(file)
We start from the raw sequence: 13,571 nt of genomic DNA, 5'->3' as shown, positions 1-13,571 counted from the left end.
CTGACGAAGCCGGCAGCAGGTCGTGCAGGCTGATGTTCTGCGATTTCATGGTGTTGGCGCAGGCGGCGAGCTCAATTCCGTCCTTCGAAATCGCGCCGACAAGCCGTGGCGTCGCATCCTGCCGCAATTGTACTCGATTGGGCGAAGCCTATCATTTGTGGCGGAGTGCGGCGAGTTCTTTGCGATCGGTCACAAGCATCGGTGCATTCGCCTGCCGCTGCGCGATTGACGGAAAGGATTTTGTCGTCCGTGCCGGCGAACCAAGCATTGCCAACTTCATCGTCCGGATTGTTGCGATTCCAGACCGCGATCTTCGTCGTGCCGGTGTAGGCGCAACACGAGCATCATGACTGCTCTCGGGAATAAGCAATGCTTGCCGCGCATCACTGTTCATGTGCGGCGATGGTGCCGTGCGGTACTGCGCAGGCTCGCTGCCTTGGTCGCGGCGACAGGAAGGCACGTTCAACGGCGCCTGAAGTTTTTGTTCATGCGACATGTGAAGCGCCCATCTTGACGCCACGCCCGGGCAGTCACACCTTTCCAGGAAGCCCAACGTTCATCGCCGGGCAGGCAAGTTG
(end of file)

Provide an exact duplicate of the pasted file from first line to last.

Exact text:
We start from the raw sequence: 13,571 nt of genomic DNA, 5'->3' as shown, positions 1-13,571 counted from the left end.
CTGACGAAGCCGGCAGCAGGTCGTGCAGGCTGATGTTCTGCGATTTCATGGTGTTGGCGCAGGCGGCGAGCTCAATTCCGTCCTTCGAAATCGCGCCGACAAGCCGTGGCGTCGCATCCTGCCGCAATTGTACTCGATTGGGCGAAGCCTATCATTTGTGGCGGAGTGCGGCGAGTTCTTTGCGATCGGTCACAAGCATCGGTGCATTCGCCTGCCGCTGCGCGATTGACGGAAAGGATTTTGTCGTCCGTGCCGGCGAACCAAGCATTGCCAACTTCATCGTCCGGATTGTTGCGATTCCAGACCGCGATCTTCGTCGTGCCGGTGTAGGCGCAACACGAGCATCATGACTGCTCTCGGGAATAAGCAATGCTTGCCGCGCATCACTGTTCATGTGCGGCGATGGTGCCGTGCGGTACTGCGCAGGCTCGCTGCCTTGGTCGCGGCGACAGGAAGGCACGTTCAACGGCGCCTGAAGTTTTTGTTCATGCGACATGTGAAGCGCCCATCTTGACGCCACGCCCGGGCAGTCACACCTTTCCAGGAAGCCCAACGTTCATCGCCGGGCAGGCAAGTTG